The Prirodoslovno-matematički fakultet at University of Split is also a part of Covid-19 efforts through FenStats Working Group for COVID-19, which has member from 14 countries in order to handle a proper staticasl data treatment and deliver solid scientific advice for guiding Governments (either in a national or European level) to implement policies about the pandemic.

“One focus (at least in the short term) is to improve the comparability of relevant health statistics (especially causes of death).  In addition, social and economic consequences of the pandemic are also mentioned as areas of interest”, says Ivo Ugrina from Split.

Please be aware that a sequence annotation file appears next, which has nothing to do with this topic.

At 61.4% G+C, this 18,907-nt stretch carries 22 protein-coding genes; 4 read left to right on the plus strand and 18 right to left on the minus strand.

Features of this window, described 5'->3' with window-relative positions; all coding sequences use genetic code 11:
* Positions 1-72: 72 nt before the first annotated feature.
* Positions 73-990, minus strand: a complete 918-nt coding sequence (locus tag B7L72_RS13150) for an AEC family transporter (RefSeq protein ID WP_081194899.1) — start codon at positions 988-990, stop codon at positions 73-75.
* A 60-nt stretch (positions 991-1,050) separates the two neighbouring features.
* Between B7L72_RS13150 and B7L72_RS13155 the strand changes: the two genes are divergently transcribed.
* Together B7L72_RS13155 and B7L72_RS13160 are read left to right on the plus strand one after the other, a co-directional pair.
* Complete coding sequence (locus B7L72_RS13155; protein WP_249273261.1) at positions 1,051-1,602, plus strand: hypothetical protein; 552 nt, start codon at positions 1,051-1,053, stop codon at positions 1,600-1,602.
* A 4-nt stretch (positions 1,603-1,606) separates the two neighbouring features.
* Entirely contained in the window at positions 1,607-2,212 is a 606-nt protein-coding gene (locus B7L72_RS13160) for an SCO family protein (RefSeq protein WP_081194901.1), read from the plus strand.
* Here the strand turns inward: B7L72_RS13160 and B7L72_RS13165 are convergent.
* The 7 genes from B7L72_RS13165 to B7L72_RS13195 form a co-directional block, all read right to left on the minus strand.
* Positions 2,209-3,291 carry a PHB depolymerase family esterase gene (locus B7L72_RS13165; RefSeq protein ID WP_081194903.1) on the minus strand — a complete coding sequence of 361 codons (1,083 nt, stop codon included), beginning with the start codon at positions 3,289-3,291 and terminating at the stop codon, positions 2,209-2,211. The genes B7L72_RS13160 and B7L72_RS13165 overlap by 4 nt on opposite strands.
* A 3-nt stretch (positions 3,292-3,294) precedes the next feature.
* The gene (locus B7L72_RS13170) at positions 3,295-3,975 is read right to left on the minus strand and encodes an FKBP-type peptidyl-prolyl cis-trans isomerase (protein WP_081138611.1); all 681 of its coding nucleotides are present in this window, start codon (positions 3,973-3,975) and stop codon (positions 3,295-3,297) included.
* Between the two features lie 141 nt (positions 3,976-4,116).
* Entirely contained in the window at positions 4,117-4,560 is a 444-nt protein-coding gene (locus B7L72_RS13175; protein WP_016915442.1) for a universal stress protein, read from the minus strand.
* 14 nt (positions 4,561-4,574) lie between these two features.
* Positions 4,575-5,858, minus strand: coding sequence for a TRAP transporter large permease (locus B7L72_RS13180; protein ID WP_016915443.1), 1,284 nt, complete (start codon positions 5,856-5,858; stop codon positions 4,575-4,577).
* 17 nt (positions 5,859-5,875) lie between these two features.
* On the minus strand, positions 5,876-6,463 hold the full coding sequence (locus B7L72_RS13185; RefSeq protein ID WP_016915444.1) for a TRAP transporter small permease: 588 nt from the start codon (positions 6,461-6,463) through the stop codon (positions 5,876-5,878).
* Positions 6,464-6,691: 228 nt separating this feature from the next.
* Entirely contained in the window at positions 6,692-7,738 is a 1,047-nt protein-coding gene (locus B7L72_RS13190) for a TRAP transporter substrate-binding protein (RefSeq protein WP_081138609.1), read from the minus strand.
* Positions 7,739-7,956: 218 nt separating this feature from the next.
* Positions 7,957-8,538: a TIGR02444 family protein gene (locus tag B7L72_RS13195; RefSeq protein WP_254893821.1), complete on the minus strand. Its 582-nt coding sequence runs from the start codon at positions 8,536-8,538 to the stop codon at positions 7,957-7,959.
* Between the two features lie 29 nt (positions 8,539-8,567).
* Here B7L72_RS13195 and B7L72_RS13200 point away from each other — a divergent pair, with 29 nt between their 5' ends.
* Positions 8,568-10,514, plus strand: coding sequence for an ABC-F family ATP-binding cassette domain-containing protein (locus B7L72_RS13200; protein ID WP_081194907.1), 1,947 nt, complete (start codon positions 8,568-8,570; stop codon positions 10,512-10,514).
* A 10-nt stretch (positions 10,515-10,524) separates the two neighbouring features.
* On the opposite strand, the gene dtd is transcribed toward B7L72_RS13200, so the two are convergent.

This group will devote itself to statistical models, software packages and other research topics, even if only with the aim of making them available for broader application. The same goes for access to data and statistics.


Karolinska Institute has created a COVID-19 hub in which is possible to know all the research they are leading to fight against pandemic: from detection tests to several drugs tests, from general treatments to vaccine, from social to psychological behavior patterns (

The world has essentially hit pause while waiting for a vaccine against the new coronavirus. But vaccine developer Matti Sällberg, head of the Department of Laboratory Medicine at Karolinska, feels no pressure. “I’m a realist,” he says. “We cannot work any faster than what we already do. Others will be quicker, and therefore we are thinking long-term and focusing on finding a vaccine that can protect against several coronaviruses, including those that may pop up in the future. The search for a coronavirus vaccine will take time.”